SNORKELLING WITH HUMPBACK WHALES | COFFEE BAY, SOUTH AFRICA
SNORKELLING WITH HUMPBACKS AT COFFEE BAY, SOUTH AFRICA
We were here in Coffee Bay with Roland Mauz and African Dive Adventures for the infamous Sardine Run. We hoped to dive on sardine bait balls with the promise of accompanying dolphins, sharks and diving gannets, but for the first day we saw mainly dolphins and humpback whales, or as Irene my wife had accidentally nicknamed them, ‘wholphins’. The whales were generally travelling quite fast. As in Queensland, Australia they are on a mission to places much further north and they usually don’t want to stop to interact with us in the water. This had certainly been our experience on day one at Coffee Bay. This was day two and we were out yet again in search of the elusive sardine bait balls. The clarity of the water was better and we were all more attuned into kitting up into our wetsuits and snorkelling gear to get into the water more efficiently.
The ‘eye in the sky’ was out spotting for us and indeed the ultra light plane found quite a few pods of dolphins, at times up to a hundred or more in a pod. One of these accompanied and completely surrounded some whales, and at the back of this ‘wholphin’ pod was a group of about seven dusky sharks following all the action. Some whales were having fun with breaches and tail slapping. We also saw diving and ‘rafting’ gannets, but still no sardine.
Just as a point of difference, in South Africa the safety of the animals and divers is at the discretion of the skipper of a boat. It is not the same as back home in Queensland where boats have to stop their engines 100m from a whale or groups of whales. Here you can approach as close as you feel is safe for all concerned and not to distress the whales. Thus our technique was to follow the whales and after a while when we thought they may be used to our engines, the boat and us, we would then speed ahead of them and drop in the water if they looked like they were about to engage us. Some times the whales changed direction and moved away from us, at other times they would dive deeper and disappear into the deep blue yonder.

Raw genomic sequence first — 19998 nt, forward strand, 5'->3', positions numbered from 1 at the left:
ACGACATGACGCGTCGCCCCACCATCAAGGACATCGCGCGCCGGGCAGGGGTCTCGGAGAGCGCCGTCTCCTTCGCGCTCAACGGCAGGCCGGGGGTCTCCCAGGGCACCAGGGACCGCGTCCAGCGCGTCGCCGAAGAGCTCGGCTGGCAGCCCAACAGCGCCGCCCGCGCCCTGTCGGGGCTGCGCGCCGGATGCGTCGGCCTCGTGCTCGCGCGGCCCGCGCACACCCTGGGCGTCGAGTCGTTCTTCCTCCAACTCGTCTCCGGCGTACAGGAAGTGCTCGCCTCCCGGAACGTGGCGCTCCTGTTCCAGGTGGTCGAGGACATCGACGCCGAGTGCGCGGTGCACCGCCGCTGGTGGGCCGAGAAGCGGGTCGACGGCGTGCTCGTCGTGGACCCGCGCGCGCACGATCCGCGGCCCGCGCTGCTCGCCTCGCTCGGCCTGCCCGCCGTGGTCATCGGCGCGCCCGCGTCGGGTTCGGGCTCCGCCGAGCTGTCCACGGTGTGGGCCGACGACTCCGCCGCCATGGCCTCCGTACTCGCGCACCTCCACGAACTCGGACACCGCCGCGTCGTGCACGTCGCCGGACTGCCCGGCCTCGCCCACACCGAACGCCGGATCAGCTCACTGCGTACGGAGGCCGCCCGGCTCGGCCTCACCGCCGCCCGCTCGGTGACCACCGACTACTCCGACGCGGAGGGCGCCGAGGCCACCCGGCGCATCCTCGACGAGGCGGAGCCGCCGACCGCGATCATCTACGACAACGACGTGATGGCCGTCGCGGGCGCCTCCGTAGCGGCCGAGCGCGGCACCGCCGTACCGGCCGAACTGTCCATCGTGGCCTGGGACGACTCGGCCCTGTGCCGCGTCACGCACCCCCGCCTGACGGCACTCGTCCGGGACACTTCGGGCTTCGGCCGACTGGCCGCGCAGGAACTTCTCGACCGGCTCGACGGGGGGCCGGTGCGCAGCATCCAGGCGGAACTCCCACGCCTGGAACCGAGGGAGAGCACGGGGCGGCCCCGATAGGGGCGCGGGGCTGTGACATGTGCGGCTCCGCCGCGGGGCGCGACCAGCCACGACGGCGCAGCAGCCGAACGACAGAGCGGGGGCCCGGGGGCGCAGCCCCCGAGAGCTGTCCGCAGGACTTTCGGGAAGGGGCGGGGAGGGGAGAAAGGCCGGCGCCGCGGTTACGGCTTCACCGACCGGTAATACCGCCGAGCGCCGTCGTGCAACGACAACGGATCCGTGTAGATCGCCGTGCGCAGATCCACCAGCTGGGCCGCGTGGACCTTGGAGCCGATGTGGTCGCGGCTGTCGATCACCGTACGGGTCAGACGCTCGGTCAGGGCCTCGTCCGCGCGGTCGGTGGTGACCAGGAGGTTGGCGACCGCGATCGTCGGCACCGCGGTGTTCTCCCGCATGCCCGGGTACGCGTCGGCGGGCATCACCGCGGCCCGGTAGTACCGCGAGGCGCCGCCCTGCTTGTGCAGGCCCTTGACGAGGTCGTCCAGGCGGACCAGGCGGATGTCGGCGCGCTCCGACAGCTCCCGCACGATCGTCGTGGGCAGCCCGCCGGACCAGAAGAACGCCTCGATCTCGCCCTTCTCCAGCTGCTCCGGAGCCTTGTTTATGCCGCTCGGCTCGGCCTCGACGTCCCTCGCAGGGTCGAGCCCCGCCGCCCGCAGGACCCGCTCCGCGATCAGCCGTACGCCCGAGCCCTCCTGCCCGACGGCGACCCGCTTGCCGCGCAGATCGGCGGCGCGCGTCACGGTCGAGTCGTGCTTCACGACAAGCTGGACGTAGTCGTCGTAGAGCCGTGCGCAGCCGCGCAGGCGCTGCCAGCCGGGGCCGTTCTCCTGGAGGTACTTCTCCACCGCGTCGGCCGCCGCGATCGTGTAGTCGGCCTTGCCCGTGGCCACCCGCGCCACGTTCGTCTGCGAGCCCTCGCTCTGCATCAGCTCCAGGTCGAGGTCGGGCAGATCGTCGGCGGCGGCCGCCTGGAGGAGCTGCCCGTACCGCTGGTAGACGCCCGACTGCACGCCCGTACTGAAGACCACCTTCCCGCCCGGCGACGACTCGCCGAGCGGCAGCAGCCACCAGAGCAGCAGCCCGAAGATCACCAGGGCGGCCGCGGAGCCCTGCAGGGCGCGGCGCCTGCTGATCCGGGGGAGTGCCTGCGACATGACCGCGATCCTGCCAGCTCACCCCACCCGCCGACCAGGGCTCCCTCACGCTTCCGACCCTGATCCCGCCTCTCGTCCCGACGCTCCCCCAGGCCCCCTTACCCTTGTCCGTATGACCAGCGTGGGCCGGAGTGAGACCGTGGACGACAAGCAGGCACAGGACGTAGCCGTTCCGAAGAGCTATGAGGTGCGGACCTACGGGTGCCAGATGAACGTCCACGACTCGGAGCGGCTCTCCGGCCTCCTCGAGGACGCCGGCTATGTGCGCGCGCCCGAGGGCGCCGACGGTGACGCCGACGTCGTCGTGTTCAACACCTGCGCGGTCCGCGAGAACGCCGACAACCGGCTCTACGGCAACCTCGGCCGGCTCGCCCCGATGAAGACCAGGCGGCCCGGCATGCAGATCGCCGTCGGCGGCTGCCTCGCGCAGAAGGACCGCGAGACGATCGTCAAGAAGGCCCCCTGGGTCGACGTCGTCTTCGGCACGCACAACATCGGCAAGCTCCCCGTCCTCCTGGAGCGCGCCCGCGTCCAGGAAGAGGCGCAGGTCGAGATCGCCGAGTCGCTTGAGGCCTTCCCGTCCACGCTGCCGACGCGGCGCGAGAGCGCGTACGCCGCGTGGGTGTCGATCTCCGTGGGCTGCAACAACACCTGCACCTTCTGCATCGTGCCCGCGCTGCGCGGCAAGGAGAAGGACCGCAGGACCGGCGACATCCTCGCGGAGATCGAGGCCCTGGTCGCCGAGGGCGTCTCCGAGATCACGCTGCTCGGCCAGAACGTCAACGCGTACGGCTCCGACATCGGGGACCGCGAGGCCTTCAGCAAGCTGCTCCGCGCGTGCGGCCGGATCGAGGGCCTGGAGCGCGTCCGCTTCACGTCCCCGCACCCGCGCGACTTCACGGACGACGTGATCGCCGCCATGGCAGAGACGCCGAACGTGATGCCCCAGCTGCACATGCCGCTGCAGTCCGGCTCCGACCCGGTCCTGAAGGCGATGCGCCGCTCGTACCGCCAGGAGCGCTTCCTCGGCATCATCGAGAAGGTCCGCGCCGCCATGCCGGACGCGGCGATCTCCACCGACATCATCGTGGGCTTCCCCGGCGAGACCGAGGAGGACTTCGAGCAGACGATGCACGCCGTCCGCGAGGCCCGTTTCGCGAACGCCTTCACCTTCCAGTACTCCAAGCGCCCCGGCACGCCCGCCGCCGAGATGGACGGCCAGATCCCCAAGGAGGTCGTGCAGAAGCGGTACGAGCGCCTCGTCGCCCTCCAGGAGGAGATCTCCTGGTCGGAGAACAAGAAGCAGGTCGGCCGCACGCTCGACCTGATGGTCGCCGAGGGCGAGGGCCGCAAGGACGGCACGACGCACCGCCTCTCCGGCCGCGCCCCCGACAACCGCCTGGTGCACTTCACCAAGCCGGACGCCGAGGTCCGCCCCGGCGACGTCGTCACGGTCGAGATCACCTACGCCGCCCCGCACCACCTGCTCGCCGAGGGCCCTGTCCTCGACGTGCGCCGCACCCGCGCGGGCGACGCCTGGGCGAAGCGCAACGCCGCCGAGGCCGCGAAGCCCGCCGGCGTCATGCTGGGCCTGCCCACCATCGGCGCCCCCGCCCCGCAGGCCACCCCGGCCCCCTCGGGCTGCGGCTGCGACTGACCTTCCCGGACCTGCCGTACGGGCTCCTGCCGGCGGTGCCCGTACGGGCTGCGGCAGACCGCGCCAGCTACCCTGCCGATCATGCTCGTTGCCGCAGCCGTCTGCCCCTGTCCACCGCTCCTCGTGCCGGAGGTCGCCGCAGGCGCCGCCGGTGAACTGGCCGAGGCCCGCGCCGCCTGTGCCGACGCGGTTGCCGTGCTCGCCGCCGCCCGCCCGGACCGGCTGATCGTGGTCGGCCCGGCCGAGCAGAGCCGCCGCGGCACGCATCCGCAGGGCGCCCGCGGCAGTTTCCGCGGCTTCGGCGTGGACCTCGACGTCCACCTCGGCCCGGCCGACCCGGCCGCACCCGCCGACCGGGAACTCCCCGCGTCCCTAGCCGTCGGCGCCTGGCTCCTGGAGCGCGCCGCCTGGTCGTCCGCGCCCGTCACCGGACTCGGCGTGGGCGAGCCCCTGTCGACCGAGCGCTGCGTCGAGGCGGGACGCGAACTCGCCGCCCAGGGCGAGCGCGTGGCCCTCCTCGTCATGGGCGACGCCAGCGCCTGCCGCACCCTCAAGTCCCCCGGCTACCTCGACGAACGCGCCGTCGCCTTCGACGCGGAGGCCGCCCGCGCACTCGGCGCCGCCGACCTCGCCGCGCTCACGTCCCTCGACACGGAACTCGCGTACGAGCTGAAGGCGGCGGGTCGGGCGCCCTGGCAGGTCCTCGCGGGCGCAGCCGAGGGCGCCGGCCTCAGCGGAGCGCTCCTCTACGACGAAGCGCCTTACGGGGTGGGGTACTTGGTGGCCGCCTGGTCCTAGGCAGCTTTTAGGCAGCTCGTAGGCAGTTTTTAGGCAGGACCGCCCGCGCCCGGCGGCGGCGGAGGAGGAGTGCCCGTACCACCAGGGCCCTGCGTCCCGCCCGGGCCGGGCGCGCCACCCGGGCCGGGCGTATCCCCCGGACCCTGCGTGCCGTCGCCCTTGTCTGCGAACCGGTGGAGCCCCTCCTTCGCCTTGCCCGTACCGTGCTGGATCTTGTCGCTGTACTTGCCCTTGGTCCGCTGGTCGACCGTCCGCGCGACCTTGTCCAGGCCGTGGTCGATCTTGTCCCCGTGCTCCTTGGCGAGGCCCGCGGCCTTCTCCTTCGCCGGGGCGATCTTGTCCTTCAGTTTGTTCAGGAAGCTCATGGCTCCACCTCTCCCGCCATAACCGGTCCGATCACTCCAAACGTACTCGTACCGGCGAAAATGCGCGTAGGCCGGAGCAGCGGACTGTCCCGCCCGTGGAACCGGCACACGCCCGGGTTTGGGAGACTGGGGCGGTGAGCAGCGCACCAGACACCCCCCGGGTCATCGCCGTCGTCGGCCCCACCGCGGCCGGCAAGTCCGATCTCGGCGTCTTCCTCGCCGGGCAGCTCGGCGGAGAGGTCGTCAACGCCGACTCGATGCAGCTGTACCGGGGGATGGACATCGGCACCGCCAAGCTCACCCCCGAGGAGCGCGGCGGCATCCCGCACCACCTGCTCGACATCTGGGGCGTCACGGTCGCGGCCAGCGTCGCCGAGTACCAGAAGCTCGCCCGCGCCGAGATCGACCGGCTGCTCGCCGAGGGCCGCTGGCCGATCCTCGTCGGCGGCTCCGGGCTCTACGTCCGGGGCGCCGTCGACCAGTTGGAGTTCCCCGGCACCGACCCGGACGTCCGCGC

Today something was different and we were surprised with the most amazing encounters and personal interactions with whales that we could EVER have imagined.
On a few occasions a whale or in particular a certain group of three engaged us. This time for whatever reason they seemed to want to play, and play they did. They acknowledged us, came over to us, eyeballed us and hung around for what seemed an age but was probably only about 5 or 10 mins, which was truly unbelievable.
Scuba gear was too cumbersome and problematic to use, so we all just dropped into the water to snorkel as close to the whales as possible. We were rewarded with them diving around us, surfacing and diving again, only to come back up somewhere else close to us. It was truly amazing.
One came so close I could have touched it on multiple occasions. We swam alongside them, one snorkeler so close to a pectoral fin, the whale could easily have flipped him up in the air if it had wanted to.
Then as quick as they had come to us, with one flick of a tail they had moved far faster than we snorkelers could keep up and they were gone.
Oh my god, we were all exhilarated and euphoric. How amazing was that. Our grins went from ear to ear. It took a long time back at the hotel to come down from our high. Even though we still hadn’t seen a sardine, it didn’t seem to matter anymore. We had been blessed with an experience beyond that. Looking eye to eye with one of the largest mammals on the earth is truly AWESOME and life affecting, something we will NEVER forget.
Check out a great video in our post: Whale Song From Africa
DCD would like to acknowledge one of our group of divers Sebastiao Carmo for some of these photos.
PS. More photos to come…